Selling used cars requires you to have a certain set of skills—and whether you’re a veteran or it’s your first day on the lot, it’s important to keep those skills sharp.
The list below is by no means an exhaustive list, but it does provide some good reminders of what’s really integral to successful used car sales.
Tips for Used Car Sales
Always Remember Names
You may say you have a bad memory—but this isn’t about good and bad memories. It’s about trained and untrained memories—and if you struggle to remember the names of buyers, that’s the first thing you should work on.
To remember a name, of course, you first need to know the name. Get into the habit of asking for it upon greeting—e.g., “Hello, my name is Sarah—and who might you be?”
Ask Specific Questions
Good sales reps know how to ask the right questions. Avoid questions that are too open-ended, such as: “How can I help you today?” Another one to avoid is, “What brings you in today?” The answer should be obvious: The person wants to see some used cars!
Instead, consider some of these:
- Is there a specific car you’ve got your eye on?
- What are some of your must-have features in a car?
- Will you be the vehicle’s primary driver?
These questions can be valuable ways of gleaning new information, and of tailoring your pitch accordingly.
If you notice your buyer crossing their arms or looking frustrated, it might mean you’re being too pushy. Ease up on your sales pitch and ask some more humanizing questions instead.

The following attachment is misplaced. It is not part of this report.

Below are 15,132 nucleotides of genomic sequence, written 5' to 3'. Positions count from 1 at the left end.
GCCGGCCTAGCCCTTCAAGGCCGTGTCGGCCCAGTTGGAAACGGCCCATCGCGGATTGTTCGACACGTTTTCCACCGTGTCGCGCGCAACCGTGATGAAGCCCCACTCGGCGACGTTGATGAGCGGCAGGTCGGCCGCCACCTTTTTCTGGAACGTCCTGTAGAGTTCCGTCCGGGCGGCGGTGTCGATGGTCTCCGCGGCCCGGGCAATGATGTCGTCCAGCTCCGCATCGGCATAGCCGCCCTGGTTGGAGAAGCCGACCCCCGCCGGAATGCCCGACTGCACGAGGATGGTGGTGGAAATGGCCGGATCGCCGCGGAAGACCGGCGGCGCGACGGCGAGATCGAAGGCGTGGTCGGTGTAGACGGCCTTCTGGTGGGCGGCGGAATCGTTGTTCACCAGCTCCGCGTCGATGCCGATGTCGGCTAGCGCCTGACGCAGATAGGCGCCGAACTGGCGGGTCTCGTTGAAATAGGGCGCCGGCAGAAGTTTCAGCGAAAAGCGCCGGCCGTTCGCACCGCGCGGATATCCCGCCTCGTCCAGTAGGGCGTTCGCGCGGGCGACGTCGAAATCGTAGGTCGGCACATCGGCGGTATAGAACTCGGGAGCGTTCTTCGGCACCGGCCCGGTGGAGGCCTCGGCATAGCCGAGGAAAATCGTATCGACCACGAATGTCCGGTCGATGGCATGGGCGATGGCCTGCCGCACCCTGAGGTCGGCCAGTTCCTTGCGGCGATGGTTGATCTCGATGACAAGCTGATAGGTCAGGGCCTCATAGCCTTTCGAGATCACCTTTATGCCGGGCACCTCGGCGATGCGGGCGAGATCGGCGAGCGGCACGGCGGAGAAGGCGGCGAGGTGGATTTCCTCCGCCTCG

You might ask what their hobbies are, or what they do for a living, or for them to tell you about their kids. The important thing here is to build a rapport, and ultimately to help them let down their guard a bit.
Good listening skills are vital to sales—and in fact, it’s often said that sales pros should listen twice as much as they speak.
Don’t monopolize the conversation. Instead, use those probing questions to get your buyer talking—and make sure you’re listening attentively, too. Use the information you receive to build rapport and to tailor your approach.
Focus on Value
Whatever you do, don’t say nasty things about other dealerships. Doing so can cause you to seem petty and unprofessional.
Instead, focus on your dealership and the things that you can do to add value—including price guaranties, warranties, your service department, etc.
Get Better at Selling Cars
Some people come by their sales skills honestly—but those skills still need to be practiced, honed, refined. Use our guidelines here to do exactly that. And, to learn more about the best ways to be successful in the used car business, keep tabs on the Get My Auto blog. Contact us today with any questions!